“The passenger in question who caused this unfortunate incident has now been banned from flying with Ryanair for two years. Ryanair does not impose life bans.

“Ryanair is delighted to hear that the little girl is making a good recovery.”

5 comments

  • Also, what people forget is that the air is recycled purely in order for Ryanair to save money - cheapskate Ryanair had a lot to do with it as well.

    Report this comment

    Guy Smythe

    Thursday, August 21, 2014

  • In spite of all that people here write about whether or not the man was the cause of the child's allergic response, the point is that he was requested NOT to open any nuts ... but he did. So the probability is that he may be responsible but anyway acted in a selfish and irresponsible way. The last time I tried to say on this right-wing local paper that Maggie Thatcher was wrong to say that "there is no thing as society" my comment was banned. Will her admirers at Archant do the same this time?

    Report this comment

    Johnthebap

    Friday, August 15, 2014

  • We readers can only go by the information provided by the EADT, which is minimal. How can anyone be sure the child's reaction was the result of any one particular cause? It could have been anything. If the child is so susceptible to an adverse reaction that is not clearly understood, then it is the responsibility of the parents to take every possible precaution when out in a public place. They should not fly for four hours or so, in a confined space where there is obvious risk. The airline food could have been a trigger. Or something the child ate hours before. There is no proof the man is at fault. And cabin crew are certainly not qualified to stand in judgment. It is clearly good that the child is safe. But the parents need to act responsibly at all times and not hinder members of the public from going about their normal business.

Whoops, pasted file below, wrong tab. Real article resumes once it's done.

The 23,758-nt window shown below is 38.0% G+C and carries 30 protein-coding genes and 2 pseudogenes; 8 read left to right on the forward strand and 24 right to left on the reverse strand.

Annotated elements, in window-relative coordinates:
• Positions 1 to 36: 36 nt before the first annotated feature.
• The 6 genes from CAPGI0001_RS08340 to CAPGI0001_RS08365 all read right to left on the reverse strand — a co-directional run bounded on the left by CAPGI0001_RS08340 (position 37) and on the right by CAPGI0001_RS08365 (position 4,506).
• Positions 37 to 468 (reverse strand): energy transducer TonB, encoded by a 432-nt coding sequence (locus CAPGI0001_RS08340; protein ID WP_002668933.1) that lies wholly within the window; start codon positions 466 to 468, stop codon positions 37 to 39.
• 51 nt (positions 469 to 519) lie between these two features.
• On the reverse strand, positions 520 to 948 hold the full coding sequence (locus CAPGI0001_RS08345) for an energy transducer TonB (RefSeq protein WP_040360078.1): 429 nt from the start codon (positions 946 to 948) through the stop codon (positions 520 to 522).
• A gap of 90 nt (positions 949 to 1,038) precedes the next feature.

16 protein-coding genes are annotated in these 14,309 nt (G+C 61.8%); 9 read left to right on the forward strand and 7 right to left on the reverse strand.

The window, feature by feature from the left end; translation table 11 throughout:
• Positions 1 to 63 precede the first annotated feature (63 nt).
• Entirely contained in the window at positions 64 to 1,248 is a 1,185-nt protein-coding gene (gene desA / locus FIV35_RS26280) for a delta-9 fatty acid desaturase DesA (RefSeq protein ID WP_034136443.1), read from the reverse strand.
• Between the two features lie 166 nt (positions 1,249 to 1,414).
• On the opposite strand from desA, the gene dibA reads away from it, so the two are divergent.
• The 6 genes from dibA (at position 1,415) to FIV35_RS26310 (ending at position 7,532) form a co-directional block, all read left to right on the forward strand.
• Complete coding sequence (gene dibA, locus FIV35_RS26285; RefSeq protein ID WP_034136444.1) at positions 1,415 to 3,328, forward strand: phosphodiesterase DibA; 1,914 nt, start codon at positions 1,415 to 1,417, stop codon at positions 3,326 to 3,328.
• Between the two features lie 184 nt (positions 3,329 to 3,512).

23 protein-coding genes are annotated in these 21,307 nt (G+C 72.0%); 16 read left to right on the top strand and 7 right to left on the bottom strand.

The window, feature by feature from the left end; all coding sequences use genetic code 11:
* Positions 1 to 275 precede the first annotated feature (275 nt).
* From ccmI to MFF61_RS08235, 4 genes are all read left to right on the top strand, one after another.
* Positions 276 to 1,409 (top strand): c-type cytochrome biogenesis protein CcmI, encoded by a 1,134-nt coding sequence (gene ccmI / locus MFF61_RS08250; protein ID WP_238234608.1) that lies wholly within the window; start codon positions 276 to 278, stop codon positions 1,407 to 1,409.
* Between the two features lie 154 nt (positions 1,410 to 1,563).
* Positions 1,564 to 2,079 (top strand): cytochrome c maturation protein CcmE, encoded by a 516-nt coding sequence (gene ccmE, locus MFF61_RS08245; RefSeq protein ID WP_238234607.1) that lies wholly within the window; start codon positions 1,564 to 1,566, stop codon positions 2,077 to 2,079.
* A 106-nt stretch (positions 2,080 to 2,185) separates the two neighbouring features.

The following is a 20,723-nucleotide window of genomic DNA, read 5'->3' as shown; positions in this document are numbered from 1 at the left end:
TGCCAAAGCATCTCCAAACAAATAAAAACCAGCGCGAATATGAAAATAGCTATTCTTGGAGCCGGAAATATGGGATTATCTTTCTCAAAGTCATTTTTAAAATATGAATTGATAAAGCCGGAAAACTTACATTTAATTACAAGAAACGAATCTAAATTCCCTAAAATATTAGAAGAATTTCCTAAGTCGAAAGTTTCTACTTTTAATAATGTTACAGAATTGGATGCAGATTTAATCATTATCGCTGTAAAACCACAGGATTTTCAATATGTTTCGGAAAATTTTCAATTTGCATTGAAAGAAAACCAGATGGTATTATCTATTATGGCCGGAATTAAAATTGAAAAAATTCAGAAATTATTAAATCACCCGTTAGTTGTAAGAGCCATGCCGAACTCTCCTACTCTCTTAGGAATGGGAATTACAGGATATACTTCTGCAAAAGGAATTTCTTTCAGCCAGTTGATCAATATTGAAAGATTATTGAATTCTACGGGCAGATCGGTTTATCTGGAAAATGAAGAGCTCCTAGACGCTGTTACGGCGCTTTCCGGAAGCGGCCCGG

Report this comment

    Rita WAG

    Friday, August 15, 2014

  • If the cabin crew had strictly asked all passengers not to open peanuts packets on this flight because of the child's allergic reaction then yes this person should have been banned, they also should be ashamed they caused this child so much suffering. I'm sure if the lady questioning the ban had been on the flight and it was her child she'd be extremely upset. Had the plane been diverted to another airport for an emergency landing Ryan Air could have had a massive bill for costs etc so I think they were 100% right to ban this passenger I'm sure he will think twice before disobeying the flight crews request in future.

    Report this comment

    Brenden Ward

    Friday, August 15, 2014

  • Should the man have been banned? Ryanair are not renowned for sensible judgment. Perhaps the mother was negligent.

    Report this comment

    Rita WAG

    Friday, August 15, 2014

The views expressed in the above comments do not necessarily reflect the views of this site